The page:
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15 votes
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What kind of rock is this being eaten by a rock-eating worm?

thank you for your interest in the article. I'm the lead author on this paper (Shipway) and I happened to come across your post when looking through all the media stories on this animal. To answer ...
ShipwayR's user avatar
  • 166
8 votes

What's the diference between claystone, silt, mud, mudstone, mudrock, clay, shale and siltstone?

Clastic sedimentary rocks are classified by size of the sediment particles making up the rock. Particle size descriptions like sand, silt, and clay have specific meaning in geology and engineering. (...
Earth Science Expatriate's user avatar
7 votes

How do quartz veins form?

The formation of quartz veins needs fluids enriched in Si. Usually Si dissolves somewhere in neighbouring formations, gets transported by fluids and precipitates where the fluid pressure is low (the ...
Bendaua's user avatar
  • 231
7 votes

Do you have any informations about fossil-rich cherts from Scandinavia?

What you are looking for is information about the "Oslofeltet" (Oslo-field) in Norway (dated to be from the Ordovicium period, 443 - 488 million years old). This is a concentrated field of of fossils. ...
trond hansen's user avatar
  • 1,888
7 votes

Are we observing sedimentary rock formation today?

The transformation of sand into sandstone per se cannot be directly witnessed, as it's happening deep in the earth. However, there are types of cementation that happen quickly and in plain view: A ...
Spencer's user avatar
  • 3,638
6 votes

Crystallization path of diopside-wollastonite-silica systems

The diopside–wollastonite–silica system ($\ce{CaMgSi2O6-CaSiO3-SiO2}$) was never studied for crystallisation paths in igneous systems. This is not a system encountered in terrestrial magmas, so no one ...
Gimelist's user avatar
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6 votes
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How did the terms "acidic" and "basic" come to be associated with $SiO_2$ in igneous rocks?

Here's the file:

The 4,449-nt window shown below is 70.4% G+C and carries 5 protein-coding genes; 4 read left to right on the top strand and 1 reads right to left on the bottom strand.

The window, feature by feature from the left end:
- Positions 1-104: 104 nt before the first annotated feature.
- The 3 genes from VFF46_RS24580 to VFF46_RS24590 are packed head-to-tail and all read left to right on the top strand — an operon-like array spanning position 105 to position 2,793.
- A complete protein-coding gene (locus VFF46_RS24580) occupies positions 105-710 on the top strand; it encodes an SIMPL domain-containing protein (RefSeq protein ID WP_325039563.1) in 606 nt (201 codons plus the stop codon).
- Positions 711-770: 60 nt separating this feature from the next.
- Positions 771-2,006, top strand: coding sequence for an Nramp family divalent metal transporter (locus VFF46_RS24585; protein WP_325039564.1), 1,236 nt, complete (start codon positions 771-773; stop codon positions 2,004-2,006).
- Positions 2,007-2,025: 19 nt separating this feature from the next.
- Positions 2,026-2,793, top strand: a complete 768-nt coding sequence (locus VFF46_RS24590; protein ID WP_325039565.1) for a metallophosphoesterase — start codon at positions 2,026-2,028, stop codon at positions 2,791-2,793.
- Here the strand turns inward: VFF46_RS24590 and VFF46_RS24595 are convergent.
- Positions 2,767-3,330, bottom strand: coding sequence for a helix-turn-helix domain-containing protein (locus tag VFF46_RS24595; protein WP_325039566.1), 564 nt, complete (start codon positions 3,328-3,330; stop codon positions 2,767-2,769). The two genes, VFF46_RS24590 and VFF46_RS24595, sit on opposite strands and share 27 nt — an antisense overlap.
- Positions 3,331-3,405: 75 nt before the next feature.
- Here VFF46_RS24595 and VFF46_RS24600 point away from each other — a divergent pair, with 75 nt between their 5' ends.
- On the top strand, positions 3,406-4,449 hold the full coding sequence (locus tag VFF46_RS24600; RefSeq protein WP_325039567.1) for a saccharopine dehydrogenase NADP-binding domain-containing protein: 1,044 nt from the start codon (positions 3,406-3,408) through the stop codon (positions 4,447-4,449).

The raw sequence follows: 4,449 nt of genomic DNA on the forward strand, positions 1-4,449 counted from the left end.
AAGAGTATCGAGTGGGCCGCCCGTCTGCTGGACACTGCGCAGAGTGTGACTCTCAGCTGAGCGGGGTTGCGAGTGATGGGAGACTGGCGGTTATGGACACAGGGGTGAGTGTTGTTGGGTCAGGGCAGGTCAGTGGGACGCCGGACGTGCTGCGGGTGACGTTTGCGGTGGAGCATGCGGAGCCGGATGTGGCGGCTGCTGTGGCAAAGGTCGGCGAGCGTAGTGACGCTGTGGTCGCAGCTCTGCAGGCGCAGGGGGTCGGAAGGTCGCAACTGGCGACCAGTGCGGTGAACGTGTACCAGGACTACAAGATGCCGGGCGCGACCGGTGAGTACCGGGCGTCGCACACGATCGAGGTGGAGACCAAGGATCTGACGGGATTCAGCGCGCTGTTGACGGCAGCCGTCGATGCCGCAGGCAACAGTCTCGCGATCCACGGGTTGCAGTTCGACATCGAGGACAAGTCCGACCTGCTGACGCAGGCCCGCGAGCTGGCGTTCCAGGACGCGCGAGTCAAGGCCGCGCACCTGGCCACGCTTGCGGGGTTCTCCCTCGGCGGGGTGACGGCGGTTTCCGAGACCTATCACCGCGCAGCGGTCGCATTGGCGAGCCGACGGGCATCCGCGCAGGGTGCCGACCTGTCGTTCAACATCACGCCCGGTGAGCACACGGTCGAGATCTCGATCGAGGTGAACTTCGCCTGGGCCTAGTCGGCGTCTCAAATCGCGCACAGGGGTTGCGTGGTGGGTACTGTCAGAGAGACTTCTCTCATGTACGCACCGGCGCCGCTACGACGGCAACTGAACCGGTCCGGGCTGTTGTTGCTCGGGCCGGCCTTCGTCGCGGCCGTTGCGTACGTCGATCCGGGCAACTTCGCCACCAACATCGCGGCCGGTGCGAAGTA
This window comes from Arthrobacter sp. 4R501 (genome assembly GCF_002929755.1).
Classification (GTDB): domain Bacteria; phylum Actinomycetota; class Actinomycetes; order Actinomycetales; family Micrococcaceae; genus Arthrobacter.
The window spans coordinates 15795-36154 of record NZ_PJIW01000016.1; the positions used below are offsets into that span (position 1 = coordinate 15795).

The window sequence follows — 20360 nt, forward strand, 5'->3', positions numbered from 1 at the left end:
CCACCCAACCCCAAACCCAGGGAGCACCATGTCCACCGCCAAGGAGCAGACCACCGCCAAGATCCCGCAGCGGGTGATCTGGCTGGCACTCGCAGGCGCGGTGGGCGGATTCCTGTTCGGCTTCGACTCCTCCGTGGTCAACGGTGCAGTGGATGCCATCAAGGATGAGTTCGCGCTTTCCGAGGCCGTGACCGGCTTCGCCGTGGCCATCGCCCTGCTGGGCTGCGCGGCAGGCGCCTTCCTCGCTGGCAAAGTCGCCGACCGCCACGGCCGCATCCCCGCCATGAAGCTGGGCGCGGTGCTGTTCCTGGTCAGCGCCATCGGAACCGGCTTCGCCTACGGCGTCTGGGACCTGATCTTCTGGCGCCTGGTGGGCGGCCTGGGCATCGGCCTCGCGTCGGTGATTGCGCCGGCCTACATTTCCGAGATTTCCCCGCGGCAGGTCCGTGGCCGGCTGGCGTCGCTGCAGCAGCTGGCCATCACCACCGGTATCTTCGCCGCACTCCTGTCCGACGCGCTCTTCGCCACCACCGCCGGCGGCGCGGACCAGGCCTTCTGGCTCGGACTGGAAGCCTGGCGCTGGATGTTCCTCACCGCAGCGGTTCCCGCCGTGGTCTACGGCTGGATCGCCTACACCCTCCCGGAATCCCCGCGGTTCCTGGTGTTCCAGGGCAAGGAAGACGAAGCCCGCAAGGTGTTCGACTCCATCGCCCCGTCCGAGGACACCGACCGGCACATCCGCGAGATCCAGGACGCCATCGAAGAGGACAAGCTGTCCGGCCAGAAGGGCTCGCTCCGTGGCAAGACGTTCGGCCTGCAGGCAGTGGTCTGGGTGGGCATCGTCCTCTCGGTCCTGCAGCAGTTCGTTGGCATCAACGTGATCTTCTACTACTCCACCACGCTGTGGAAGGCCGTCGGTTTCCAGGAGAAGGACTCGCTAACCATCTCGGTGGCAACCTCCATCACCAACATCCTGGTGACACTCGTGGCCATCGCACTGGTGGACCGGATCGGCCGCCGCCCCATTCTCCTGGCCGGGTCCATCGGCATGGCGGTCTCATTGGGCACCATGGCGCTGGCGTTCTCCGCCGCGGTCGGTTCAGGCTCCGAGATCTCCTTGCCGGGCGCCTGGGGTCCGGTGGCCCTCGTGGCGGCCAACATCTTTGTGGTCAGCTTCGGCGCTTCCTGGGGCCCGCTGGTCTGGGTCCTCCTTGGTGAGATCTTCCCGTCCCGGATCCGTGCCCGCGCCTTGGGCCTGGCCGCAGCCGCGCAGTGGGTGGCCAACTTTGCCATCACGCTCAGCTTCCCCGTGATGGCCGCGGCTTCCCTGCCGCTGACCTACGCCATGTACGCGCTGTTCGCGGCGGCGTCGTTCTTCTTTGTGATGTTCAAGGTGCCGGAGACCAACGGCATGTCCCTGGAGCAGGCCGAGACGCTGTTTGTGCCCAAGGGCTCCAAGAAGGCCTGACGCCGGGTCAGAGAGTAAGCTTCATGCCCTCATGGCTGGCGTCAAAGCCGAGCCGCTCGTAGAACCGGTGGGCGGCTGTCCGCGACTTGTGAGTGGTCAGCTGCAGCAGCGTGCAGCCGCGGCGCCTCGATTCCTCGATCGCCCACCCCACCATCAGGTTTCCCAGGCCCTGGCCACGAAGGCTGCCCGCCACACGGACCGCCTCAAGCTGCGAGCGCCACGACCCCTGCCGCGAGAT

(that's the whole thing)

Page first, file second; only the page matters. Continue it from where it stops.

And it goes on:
The idea came from the theory that silicic acid was the chief form of silicon occurring in rocks. Early attempts to classify minerals, placed some mineral specimens in groups based acid-base ...
Earth Science Expatriate's user avatar
6 votes

There are cloud identification guides, are there also (guided) rock identification websites?

I looked through your step-by-step cloud identification guides, and they seem pretty easy. The overwhelming criterion for which cloud it is is "how does it look", with the addition of the obvious "is ...
Gimelist's user avatar
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6 votes
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Can serpentinite come from basalt?

Serpentine can form in basalt, but it is likely to be less extensive than in some other mafic rocks such as dunite or harzburgite. Serpentinization is primarily associated with the minerals olivine ...
Oscar Lanzi's user avatar
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5 votes
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In an Earth-like planet with no history of carbon-based life forms, would there be limestone?

I'd have to say, yes. Once life evolved in the world's oceans, the vast majority of limestone formation has been through the organic process. However, before life did evolve, limestone formed through ...
BillDOe's user avatar
  • 2,187
5 votes

Please help in understanding redox buffers

First let me start by saying that redox buffers are a made-up thing. All these QFM (actually FMQ) or NNO or other abbreviations don't exist in nature. They were developed as a way to "cheat" in ...
Gimelist's user avatar
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5 votes
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What is meant by intraplate volcanism?

The majority of Earth's volcanoes occur in plate boundaries. These can be at spreading ridges (green dots on the map) where they are mostly underwater, but sometimes are above the water (such as in ...
Gimelist's user avatar
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5 votes

What is meant by intraplate volcanism?

Terms: Intraplate volcanism - as the name suggests it is volcanism within the plates rather than at plate boundaries. These are also known as hotspots. Ocean island basalt (OIB) - is the basaltic ...
shul's user avatar
  • 133
5 votes